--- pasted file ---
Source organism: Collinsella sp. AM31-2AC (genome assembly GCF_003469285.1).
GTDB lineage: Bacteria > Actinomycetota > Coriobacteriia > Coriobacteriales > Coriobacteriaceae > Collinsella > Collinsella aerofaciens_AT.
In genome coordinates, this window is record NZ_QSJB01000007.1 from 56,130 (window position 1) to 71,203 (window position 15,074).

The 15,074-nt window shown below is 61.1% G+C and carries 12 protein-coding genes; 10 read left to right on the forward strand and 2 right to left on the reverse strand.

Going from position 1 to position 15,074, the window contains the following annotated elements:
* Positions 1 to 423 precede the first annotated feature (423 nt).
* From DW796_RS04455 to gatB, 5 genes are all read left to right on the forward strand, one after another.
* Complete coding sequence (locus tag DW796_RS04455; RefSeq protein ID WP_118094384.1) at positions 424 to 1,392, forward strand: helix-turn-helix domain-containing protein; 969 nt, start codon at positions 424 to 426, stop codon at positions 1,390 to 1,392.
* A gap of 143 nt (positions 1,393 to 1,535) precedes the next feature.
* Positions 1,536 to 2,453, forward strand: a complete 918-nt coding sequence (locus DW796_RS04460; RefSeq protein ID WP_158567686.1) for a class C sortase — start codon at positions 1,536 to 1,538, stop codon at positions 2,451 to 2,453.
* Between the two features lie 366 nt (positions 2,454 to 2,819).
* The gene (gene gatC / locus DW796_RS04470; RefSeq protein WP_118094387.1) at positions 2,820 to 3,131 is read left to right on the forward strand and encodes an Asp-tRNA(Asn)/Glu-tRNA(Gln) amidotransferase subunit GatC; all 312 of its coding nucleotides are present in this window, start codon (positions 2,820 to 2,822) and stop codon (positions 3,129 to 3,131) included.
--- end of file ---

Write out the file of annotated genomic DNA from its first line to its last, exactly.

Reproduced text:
Source organism: Collinsella sp. AM31-2AC (genome assembly GCF_003469285.1).
GTDB lineage: Bacteria > Actinomycetota > Coriobacteriia > Coriobacteriales > Coriobacteriaceae > Collinsella > Collinsella aerofaciens_AT.
In genome coordinates, this window is record NZ_QSJB01000007.1 from 56,130 (window position 1) to 71,203 (window position 15,074).

The 15,074-nt window shown below is 61.1% G+C and carries 12 protein-coding genes; 10 read left to right on the forward strand and 2 right to left on the reverse strand.

Going from position 1 to position 15,074, the window contains the following annotated elements:
* Positions 1 to 423 precede the first annotated feature (423 nt).
* From DW796_RS04455 to gatB, 5 genes are all read left to right on the forward strand, one after another.
* Complete coding sequence (locus tag DW796_RS04455; RefSeq protein ID WP_118094384.1) at positions 424 to 1,392, forward strand: helix-turn-helix domain-containing protein; 969 nt, start codon at positions 424 to 426, stop codon at positions 1,390 to 1,392.
* A gap of 143 nt (positions 1,393 to 1,535) precedes the next feature.
* Positions 1,536 to 2,453, forward strand: a complete 918-nt coding sequence (locus DW796_RS04460; RefSeq protein ID WP_158567686.1) for a class C sortase — start codon at positions 1,536 to 1,538, stop codon at positions 2,451 to 2,453.
* Between the two features lie 366 nt (positions 2,454 to 2,819).
* The gene (gene gatC / locus DW796_RS04470; RefSeq protein WP_118094387.1) at positions 2,820 to 3,131 is read left to right on the forward strand and encodes an Asp-tRNA(Asn)/Glu-tRNA(Gln) amidotransferase subunit GatC; all 312 of its coding nucleotides are present in this window, start codon (positions 2,820 to 2,822) and stop codon (positions 3,129 to 3,131) included.